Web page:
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Blupete's Weekly Commentary


May 17th, 1998.

"On Leadership"

A leader is one who is capable of exerting authority. Workable and sustainable authority comes to those who have the consent of those over whom authority is exercised; it stems from custom and tradition. When a leader is required, in times of fear and deprivation, a group will find a leader. Aristotle identified three qualities which must be possessed by a leader. They are ethos, pathos and logos. Ethos is one's disposition or character; pathos is when one can readily touch the feelings of others and emotionally spur them into action; and logos is the ability to give solid reasons for the action, to move people intellectually.

If a person would be a leader, he must, as Shelley put it, "rule the empire of himself." He must first vanquish his own will and quell the anarchy within himself; he cannot afford to have, like normal people, regular hopes and regular fears; he must steel himself to "being himself alone." Having defined himself, the would be leader, must pass on, and, in an authoritative fashion, define the group's situation for itself. Thus, the primary function of the leader is diagnostic, first of himself, then of the group. Only after this, does the leader progress to his or her second and third functions, viz., prescribe a course of action and see that the action is taken.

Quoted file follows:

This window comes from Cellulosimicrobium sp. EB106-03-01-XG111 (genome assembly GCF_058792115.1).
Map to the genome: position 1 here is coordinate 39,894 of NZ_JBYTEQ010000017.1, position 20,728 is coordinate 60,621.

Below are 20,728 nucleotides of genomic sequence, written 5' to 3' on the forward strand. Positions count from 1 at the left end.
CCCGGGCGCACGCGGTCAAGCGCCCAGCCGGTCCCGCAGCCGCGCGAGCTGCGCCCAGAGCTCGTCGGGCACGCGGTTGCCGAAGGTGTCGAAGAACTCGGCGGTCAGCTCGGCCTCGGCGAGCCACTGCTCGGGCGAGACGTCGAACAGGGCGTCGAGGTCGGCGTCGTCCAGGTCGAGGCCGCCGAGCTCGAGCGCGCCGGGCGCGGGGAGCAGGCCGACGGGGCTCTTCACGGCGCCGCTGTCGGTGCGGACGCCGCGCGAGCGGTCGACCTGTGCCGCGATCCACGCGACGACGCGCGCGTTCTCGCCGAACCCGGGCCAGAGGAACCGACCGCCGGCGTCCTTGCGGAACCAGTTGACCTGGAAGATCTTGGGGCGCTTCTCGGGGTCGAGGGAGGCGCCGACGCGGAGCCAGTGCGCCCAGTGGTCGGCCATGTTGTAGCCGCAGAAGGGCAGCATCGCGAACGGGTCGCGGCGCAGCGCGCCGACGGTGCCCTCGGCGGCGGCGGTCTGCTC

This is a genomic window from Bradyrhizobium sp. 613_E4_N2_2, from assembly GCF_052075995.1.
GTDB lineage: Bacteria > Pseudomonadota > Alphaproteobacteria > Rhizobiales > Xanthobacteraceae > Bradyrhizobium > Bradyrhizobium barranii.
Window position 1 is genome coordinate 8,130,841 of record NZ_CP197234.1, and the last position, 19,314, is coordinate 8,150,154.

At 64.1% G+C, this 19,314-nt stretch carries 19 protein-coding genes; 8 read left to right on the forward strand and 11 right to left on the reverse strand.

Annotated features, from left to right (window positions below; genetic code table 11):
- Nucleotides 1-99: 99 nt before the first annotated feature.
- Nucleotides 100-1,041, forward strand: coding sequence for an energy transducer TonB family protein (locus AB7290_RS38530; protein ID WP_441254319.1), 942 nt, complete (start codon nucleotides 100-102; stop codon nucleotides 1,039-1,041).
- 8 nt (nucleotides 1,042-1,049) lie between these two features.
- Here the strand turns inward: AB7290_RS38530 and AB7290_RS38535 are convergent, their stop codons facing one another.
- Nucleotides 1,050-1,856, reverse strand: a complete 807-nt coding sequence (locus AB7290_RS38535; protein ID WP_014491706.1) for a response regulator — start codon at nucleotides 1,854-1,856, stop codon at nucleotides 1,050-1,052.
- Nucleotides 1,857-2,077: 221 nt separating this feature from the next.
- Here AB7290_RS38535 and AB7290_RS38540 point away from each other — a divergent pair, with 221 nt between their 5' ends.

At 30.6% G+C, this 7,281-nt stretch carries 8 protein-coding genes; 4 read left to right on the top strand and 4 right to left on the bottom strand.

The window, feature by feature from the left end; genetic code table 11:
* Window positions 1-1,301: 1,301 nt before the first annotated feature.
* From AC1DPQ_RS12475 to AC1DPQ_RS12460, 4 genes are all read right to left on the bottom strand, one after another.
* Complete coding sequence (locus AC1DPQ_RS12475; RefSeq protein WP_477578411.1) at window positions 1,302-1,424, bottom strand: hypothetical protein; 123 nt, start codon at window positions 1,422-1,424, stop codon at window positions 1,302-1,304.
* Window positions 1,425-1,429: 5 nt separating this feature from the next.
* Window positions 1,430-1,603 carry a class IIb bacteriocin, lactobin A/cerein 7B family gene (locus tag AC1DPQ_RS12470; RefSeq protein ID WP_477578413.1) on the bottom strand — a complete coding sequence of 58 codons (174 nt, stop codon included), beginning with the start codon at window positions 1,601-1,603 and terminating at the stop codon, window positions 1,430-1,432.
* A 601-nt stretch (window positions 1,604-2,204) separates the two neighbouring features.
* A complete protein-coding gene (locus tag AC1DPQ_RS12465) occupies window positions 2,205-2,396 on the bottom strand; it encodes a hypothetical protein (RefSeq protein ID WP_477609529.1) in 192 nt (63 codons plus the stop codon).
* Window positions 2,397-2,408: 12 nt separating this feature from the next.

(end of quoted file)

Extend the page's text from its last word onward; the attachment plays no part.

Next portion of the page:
A good leader will be one who is possessed of culture, one who will have a passion for "sweetness and light"; he or she will be a citizen of the universe; he or she will readily extend his hand to his fellow man and help him understand the larger questions; he or she will wisely estimate and value the goals of society, and the means by which they shall be achieved; he or she will be a historian, and as such will understand the present and its relationship to the past, and the future.

A leader's cause must be the common cause. He or she can either change the thinking of the people, a difficult though not an impossible task; or adopt the common cause as his own. What is for sure, is that the leader must be in accord with the general bias.

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Peter Landry

May, 1998 (2011)